Definition: (Ptosis): Ptosis is the medical term for a drooping eyelid. It refers only to the upper eyelid; it does not refer to lower eyelid sagging. Upper eyelid drooping can sometimes affect your vision if the drooping is severe. Ptosis is not a disease, but a symptom of another condition that must be treated.


 Causes: Ptosis can be caused by a number of factors that affect the muscles, nerves, or skin of the eyelids. The muscles that allow your eyelids to move up and down—called the levator muscles—can become weakened from age or injury. In addition, some people may be born with weaker-than-normal eye muscles, thereby developing ptosis at a young age.

Nerve damage can contribute to ptosis as well. A common cause of ptosis is Horner syndrome. Horner syndrome is a form of nerve damage that occurs in the face and eyes, and is usually the result of an underlying condition. Stroke and other brain injuries, spinal cord injuries, and some forms of lung cancer  can cause Horner syndrome and ptosis.

Some chronic conditions, including diabetes  and myasthenia gravis, may also increase your risk of ptosis. Diabetes—your body’s inability to process sugar correctly—can lead to a number of complications, including eye disease. Myasthenia gravis is an autoimmune disease that affects the way your muscles and nerves communicate.

Cluster headaches can also cause ptosis in some people. Cluster headaches are severe headaches that strike in a frequent pattern for a period of time (cluster periods) and then go into remission.

Classification: Depending upon the cause it can be classified into:

  • Neurogenic ptosis which includes oculomotor nerve palsy, Horner’s syndrome, Marcus Gunn Jaw winking syndrome third cranial nerve misdirection.
  • Myogenic ptosis which includes myasthenia gravis, myotonic dystrophy   ocular myopathy, simple congenital ptosis
  • Aponeurotic ptosis which may be involutional or post-operative
  • Mechanical ptosis which occurs due to edema or tumors of the upper lid
  • Neurotoxic ptosis which is a classic symptom of  envenomation  by elapids  such as cobras.   Bilateral ptosis is usually accompanied bydiplopia, dysphagia  and/or progressive muscular paralysis. Regardless, neurotoxic  ptosis is a precursor to respiratory failure  and eventual suffocation caused by complete paralysis  of the thoracic diaphragm. It is therefore a medical emergency  and immediate treatment is required.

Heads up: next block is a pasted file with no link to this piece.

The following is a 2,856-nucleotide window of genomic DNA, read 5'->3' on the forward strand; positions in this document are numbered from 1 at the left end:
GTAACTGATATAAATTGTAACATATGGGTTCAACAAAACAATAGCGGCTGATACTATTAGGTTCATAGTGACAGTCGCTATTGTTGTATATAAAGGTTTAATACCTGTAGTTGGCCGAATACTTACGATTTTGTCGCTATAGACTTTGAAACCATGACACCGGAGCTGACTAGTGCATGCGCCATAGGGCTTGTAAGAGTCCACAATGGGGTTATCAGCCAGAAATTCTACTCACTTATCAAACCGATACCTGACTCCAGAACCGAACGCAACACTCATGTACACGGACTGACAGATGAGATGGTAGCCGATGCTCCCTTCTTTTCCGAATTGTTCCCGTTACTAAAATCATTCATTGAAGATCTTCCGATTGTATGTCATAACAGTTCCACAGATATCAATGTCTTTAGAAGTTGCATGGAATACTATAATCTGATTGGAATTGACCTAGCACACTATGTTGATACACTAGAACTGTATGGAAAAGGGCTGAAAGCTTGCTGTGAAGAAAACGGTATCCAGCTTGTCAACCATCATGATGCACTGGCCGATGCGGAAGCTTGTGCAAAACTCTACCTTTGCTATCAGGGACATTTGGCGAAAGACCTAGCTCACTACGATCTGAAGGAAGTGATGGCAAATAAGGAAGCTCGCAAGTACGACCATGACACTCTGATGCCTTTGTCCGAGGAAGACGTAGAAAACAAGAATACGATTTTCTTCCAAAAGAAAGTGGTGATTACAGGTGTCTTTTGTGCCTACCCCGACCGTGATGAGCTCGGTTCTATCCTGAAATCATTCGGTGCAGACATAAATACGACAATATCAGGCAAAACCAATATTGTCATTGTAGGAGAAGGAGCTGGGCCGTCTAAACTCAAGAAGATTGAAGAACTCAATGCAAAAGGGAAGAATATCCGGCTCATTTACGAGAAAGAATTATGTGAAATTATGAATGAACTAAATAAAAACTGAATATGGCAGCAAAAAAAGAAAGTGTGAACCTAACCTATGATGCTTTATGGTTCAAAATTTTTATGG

• Pseudo ptosis due to:
  1. Lack of lid support: empty socket or atrophic globe.
  2. Higher lid position on the other side: as in lid retraction

Symptoms: The primary symptom of ptosis is a visible drooping of the upper eyelid. Ptosis can affect children and adults at any stage of life. You may notice symptoms in one or both eyes. Individuals who are born with drooping eyelids  have congenital ptosis. One of the signs of congenital ptosis is having uneven creases in the eyelids.

Children who have ptosis may use certain gestures or body positions common to people with this symptom. Frequent eyebrow raising and head tilting can indicate that ptosis is interfering with normal sight.

Diagnosing:  The American Academy of Ophthalmology stresses  the importance of eye exams for children and adults with ptosis . A vision test  that uses an eye chart can help determine if eyelid drooping is compromising your or your child’s vision.

Blood tests used to detect diabetes and autoimmune conditions can help diagnose the underlying cause of ptosis. Your doctor may also perform X-ray  to see if structural abnormalities around the eye(s) are causing the problem.

Treatment: Aponeurotic and congenital ptosis may require surgical correction if severe enough to interfere with vision or if cosmetics is a concern. Treatment depends on the type of ptosis and is usually performed by an ophthalmic plastic and reconstructive surgeon, specializing in diseases and problems of the eyelid.

Surgical procedures include:

  • Levator resection
  • Muller muscle resection
  • Frontalis sling operation

Non-surgical modalities like the use of “crutch” glasses or special Scleral contact lenses to support the eyelid may also be used.

Ptosis that is caused by a disease will improve if the disease is treated successfully.

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